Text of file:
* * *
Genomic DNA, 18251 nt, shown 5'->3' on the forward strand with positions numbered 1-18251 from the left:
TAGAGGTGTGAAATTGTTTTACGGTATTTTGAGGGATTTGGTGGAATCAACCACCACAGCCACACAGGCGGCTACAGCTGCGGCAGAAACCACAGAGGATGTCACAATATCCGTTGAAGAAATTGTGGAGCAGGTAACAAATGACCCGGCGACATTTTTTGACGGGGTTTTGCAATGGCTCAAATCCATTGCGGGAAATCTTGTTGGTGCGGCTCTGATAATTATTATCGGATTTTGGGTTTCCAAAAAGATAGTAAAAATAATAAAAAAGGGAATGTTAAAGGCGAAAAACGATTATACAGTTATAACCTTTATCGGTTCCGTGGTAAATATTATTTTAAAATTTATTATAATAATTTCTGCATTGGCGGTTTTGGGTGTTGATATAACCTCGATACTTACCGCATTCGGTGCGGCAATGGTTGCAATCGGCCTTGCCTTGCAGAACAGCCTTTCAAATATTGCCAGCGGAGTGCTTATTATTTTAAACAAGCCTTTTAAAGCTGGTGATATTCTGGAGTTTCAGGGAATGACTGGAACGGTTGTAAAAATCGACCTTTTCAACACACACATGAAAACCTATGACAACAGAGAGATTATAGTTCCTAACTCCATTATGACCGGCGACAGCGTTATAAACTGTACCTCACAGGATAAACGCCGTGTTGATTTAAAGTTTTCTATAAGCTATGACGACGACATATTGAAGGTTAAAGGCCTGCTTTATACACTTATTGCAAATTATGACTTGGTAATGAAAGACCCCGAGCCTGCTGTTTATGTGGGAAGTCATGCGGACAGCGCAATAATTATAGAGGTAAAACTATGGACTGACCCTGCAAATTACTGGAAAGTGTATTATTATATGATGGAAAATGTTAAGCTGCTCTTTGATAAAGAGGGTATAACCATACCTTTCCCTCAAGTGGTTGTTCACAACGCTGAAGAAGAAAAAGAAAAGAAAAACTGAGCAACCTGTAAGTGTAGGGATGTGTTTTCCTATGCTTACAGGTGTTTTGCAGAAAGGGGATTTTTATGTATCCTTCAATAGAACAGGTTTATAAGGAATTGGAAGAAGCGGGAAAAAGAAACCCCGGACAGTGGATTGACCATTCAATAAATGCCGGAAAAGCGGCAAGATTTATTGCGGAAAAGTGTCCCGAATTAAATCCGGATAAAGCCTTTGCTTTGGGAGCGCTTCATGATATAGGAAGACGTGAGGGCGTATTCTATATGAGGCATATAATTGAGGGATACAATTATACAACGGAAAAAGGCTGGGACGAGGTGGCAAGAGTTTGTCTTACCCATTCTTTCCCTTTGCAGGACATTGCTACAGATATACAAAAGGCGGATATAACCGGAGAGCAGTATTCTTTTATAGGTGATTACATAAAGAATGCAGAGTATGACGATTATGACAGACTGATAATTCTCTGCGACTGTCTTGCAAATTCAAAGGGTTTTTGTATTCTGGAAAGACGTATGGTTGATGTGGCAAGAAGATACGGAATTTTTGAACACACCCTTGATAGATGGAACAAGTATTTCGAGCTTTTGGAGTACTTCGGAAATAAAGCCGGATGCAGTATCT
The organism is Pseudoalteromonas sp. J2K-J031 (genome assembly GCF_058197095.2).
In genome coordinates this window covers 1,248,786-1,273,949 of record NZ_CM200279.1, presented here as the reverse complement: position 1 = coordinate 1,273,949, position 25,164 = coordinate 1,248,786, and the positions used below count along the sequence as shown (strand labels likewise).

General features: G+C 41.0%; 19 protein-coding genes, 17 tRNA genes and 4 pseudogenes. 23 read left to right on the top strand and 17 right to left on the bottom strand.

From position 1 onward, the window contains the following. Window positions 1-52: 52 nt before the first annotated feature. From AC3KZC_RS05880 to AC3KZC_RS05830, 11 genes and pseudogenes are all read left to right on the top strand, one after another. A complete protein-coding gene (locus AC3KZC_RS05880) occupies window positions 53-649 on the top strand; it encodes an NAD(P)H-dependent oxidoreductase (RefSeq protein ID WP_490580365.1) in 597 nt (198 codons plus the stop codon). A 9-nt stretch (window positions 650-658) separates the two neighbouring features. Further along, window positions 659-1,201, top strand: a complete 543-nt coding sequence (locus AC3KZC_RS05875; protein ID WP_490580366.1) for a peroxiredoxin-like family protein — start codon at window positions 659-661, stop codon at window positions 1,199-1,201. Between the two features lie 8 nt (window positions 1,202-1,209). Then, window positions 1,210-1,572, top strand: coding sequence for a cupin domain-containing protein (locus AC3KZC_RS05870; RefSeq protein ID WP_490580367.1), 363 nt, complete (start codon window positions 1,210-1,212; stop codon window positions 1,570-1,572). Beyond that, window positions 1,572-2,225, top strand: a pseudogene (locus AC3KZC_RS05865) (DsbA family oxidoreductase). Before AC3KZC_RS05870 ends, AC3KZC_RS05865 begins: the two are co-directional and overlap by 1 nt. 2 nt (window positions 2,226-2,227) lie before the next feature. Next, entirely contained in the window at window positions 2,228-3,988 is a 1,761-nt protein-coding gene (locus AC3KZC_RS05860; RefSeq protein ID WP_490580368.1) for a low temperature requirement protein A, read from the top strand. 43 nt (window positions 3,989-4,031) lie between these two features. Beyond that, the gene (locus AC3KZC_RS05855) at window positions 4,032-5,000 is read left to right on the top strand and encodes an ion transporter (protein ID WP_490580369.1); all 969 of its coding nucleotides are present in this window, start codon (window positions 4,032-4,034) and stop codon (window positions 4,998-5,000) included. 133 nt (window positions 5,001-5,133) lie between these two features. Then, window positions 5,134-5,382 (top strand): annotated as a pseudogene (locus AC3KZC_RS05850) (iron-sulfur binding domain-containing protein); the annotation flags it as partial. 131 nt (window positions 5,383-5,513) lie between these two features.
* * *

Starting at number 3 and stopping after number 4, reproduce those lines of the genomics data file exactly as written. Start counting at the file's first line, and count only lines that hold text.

The organism is Pseudoalteromonas sp. J2K-J031 (genome assembly GCF_058197095.2).
In genome coordinates this window covers 1,248,786-1,273,949 of record NZ_CM200279.1, presented here as the reverse complement: position 1 = coordinate 1,273,949, position 25,164 = coordinate 1,248,786, and the positions used below count along the sequence as shown (strand labels likewise).